Distorting the history of the Freedom Movement
This is the fourth part of the IndiaFacts series on distortions of Indian History.
Just as ancient and medieval history has been distorted under Congress patronage, history of the Freedom Movement has also been dressed up to favour the Congress and the Communists. This distortion has the following three parts: (1) Building up the role of Gandhi and Nehru while suppressing the contribution of others, notably Subhas Bose. (2) Whitewashing Gandhi’s terrible blunder of supporting the Khilafat Movement and the atrocities of the Mopla Rebellion that followed. (3) Whitewashing the treachery of the Communists.We can take a brief look at each one of them.
It is commonly believed that it was the Congress Party through its various movements like the Quit India Movement of 1942 that brought freedom to India. This fails to explain the fact that the British granted independence only in 1947 while the Quit India Movement had collapsed by the end of 1942. The question that naturally arises is—why did the British leave in such great hurry in August 1947? The answer was provided by Prime Minister Clement Attlee, the man who made the decision to grant independence to India.
When B.P. Chakravarti was acting as Governor of West Bengal, Lord Attlee visited India and stayed as his guest for three days at the Raj Bhavan. Chakravarti asked Attlee about the real grounds for granting independence to India. Specifically, his question was, when the Quit India movement lay in ruins years before 1947, where was the need for the British to leave in such a hurry? Attlee’s response is most illuminating and important for history:
In reply Attlee cited several reasons, the most important were the activities of Netaji Subhas Chandra Bose which weakened the very foundation of the attachment of the Indian land and naval forces to the British Government. Towards the end, I asked Lord Attlee about the extent to which the British decision to quit India was influenced by Gandhi’s activities. On hearing this question Attlee’s lips widened in a smile of disdain and he uttered, slowly, putting emphasis on each single letter — “mi-ni-mal.” (Emphasis added.)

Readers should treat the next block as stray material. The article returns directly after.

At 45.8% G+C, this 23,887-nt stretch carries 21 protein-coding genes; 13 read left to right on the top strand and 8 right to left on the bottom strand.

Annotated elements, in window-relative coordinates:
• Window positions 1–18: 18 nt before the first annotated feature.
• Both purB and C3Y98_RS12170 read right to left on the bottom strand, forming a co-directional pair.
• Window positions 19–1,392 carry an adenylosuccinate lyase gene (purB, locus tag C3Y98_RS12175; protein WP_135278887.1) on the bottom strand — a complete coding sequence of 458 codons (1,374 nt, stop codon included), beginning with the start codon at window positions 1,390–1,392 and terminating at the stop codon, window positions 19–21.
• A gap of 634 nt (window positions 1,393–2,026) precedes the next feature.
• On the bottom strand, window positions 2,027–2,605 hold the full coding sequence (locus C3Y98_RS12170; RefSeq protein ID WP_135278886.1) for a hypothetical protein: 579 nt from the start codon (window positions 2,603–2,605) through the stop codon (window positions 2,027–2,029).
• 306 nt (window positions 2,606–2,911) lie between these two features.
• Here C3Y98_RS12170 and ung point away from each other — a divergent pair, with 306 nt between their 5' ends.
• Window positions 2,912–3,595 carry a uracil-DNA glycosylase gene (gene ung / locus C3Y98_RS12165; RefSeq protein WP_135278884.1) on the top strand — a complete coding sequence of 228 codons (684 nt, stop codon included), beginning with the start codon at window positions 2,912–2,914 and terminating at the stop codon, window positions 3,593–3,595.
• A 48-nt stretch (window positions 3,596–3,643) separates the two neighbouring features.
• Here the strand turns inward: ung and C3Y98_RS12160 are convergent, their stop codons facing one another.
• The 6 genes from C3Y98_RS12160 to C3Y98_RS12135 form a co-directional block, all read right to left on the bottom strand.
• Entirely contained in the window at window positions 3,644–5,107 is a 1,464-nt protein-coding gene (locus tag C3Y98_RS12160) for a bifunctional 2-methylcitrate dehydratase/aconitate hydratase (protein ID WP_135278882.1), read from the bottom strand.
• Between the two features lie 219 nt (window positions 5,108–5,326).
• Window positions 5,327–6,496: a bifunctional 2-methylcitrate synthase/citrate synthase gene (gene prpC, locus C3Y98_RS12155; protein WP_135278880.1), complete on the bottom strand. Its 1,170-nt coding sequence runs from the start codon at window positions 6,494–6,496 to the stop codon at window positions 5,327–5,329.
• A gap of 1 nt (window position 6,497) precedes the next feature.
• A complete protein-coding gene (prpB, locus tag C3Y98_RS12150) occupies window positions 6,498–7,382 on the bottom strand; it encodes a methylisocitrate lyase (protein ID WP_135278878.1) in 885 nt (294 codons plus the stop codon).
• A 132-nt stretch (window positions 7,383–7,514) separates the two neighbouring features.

The crucial point to note is that thanks to Subhas Bose’s activities, the Indian Armed Forces began to see themselves as defenders of India rather than of the British Empire. This, more than anything else, was what led to India’s freedom. This is also the reason why the British Empire disappeared from the face of the earth within an astonishingly short space of twenty years. Indian soldiers, who were the main prop of the Empire, were no longer willing to fight for the British. What influenced the British decision was the mutiny of the Indian Navy following the INA trials in 1946. While the British wanted to try Subhas Bose’s INA as traitors, Indian soldiers saw them as nationalists and patriots. This scared the British who decided to get out in a hurry.
Attlee repeated his argument on at least two other occasions, including once in the House of Commons. During a debate in the House of Commons, he told Churchill that he would agree to the latter’s suggestion of holding on to India if he could guarantee the loyalty of the Indian armed forces. Churchill had no reply. The Labour Prime Minister was as much an imperialist as Churchill, but more pragmatic, prepared to see the writing on the wall.
This is sure to come as a shock to most Indians brought up to believe that the Congress movement driven by the ‘spiritual force’ of Mahatma Gandhi forced the British to leave India. But both evidence and the logic of history are against this beautiful but childish fantasy. It was the fear of mutiny by the Indian armed forces — and not any ‘spiritual force’ — that forced the issue of freedom. The British saw that the sooner they left the better for themselves, for, at the end of the war, India had some three million men under arms. One would have to be extraordinarily dense — which the British were not — to fail to see the writing on the wall.